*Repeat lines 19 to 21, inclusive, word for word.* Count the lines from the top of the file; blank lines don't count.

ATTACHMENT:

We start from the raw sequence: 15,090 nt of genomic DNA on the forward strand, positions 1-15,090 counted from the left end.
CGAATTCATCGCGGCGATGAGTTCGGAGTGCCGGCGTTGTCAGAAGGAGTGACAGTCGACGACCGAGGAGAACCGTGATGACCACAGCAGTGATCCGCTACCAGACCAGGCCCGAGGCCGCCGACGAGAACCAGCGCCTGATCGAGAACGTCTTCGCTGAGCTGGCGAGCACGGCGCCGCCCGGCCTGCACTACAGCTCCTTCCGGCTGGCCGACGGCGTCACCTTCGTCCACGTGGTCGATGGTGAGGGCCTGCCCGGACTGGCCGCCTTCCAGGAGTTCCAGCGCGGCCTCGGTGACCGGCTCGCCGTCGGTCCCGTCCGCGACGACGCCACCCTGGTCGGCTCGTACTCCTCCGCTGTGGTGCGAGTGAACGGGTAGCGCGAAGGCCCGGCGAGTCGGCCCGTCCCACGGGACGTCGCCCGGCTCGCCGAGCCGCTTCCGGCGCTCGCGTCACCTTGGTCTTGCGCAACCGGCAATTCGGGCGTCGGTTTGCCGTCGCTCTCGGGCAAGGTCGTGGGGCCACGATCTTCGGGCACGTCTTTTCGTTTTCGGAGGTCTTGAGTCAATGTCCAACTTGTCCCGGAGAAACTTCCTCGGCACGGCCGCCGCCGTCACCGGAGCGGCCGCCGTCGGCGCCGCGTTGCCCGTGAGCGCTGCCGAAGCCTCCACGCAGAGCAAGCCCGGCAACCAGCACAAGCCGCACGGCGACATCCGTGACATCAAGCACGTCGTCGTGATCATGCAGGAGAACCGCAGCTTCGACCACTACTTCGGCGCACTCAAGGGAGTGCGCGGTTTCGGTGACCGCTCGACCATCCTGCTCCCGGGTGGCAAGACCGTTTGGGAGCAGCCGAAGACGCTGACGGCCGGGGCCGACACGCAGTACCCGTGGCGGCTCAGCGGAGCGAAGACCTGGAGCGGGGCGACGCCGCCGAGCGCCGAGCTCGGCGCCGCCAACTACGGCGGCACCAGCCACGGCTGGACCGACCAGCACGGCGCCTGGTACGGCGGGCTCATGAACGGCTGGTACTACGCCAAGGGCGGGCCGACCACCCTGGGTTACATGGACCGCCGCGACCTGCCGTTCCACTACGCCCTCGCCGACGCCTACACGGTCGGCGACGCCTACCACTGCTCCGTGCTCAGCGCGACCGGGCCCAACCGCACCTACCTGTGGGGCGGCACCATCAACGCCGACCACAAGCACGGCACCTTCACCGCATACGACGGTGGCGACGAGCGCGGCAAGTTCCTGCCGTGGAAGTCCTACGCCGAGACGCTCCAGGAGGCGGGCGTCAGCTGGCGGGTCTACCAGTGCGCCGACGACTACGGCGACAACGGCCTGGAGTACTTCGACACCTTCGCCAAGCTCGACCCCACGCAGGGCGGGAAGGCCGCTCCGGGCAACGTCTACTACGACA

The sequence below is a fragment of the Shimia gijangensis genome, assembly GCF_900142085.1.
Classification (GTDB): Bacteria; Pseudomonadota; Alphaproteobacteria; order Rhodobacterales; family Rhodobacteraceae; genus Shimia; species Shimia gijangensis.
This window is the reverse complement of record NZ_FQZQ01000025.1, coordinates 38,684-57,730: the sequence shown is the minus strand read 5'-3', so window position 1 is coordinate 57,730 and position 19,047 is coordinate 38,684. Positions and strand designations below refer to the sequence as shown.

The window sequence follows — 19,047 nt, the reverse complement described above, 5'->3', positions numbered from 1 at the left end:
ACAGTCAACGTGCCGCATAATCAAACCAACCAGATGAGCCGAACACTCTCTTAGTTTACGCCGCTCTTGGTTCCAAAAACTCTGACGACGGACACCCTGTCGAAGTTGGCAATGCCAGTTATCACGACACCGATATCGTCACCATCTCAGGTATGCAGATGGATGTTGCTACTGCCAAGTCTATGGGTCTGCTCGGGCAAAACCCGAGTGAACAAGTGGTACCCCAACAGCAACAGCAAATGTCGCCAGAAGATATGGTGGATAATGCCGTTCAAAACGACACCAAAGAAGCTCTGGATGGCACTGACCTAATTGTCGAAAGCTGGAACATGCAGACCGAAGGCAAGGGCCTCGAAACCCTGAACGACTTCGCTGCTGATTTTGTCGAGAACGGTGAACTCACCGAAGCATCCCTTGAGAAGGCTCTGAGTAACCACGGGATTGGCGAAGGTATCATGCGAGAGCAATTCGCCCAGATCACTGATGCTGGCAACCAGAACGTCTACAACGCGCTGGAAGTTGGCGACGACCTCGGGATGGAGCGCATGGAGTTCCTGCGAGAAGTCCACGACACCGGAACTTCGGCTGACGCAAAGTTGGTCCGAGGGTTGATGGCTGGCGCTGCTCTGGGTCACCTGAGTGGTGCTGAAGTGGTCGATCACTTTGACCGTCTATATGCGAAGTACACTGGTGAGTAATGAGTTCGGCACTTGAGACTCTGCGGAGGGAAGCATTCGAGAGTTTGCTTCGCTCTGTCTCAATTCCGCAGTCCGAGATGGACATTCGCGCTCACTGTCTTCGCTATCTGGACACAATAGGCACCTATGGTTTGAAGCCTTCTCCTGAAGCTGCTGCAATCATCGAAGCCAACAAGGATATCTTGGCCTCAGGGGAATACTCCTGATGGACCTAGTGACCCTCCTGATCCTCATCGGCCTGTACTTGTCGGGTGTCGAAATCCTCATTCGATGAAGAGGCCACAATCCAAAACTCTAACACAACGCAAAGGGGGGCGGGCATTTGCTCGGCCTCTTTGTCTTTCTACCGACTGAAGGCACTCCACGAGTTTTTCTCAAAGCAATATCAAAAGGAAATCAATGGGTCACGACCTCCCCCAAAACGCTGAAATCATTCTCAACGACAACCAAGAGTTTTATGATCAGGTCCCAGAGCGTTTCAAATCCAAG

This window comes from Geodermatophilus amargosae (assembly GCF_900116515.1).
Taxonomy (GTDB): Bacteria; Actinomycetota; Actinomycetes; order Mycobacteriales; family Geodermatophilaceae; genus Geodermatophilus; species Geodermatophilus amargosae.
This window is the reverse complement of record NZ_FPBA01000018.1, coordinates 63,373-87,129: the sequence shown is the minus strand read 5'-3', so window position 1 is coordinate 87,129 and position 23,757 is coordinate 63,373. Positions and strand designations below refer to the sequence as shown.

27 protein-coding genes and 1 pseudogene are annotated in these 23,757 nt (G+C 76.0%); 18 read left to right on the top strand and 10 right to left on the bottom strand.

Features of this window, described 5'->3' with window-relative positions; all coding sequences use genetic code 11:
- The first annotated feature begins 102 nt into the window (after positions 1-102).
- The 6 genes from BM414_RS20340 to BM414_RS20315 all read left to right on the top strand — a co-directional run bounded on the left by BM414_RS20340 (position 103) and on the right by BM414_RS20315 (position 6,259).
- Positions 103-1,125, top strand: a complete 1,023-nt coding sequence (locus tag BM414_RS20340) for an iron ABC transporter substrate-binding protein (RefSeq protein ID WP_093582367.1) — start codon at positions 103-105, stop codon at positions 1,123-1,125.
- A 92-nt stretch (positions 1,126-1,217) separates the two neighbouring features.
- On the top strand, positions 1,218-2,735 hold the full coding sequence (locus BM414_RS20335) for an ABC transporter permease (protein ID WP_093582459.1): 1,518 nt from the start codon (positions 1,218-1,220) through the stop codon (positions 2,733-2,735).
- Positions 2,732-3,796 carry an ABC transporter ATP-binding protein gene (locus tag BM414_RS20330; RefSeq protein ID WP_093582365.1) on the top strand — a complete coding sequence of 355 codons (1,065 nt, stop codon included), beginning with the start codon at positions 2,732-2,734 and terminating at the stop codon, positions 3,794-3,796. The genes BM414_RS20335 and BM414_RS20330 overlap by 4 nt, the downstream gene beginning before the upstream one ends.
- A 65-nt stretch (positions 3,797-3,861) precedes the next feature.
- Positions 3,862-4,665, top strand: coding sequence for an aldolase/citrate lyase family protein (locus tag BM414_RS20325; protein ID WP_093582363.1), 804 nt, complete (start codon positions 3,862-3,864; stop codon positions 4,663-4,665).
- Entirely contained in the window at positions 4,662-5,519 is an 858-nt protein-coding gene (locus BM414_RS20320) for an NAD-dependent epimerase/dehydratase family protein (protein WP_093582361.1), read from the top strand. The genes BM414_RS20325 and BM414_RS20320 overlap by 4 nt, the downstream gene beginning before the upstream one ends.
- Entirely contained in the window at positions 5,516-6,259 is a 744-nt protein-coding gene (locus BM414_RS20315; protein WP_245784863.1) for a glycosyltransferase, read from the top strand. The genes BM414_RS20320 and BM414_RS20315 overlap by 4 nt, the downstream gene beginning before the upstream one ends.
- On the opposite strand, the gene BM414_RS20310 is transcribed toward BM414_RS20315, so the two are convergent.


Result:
- A 65-nt stretch (positions 3,797-3,861) precedes the next feature.
- Positions 3,862-4,665, top strand: coding sequence for an aldolase/citrate lyase family protein (locus tag BM414_RS20325; protein ID WP_093582363.1), 804 nt, complete (start codon positions 3,862-3,864; stop codon positions 4,663-4,665).
- Entirely contained in the window at positions 4,662-5,519 is an 858-nt protein-coding gene (locus BM414_RS20320) for an NAD-dependent epimerase/dehydratase family protein (protein WP_093582361.1), read from the top strand. The genes BM414_RS20325 and BM414_RS20320 overlap by 4 nt, the downstream gene beginning before the upstream one ends.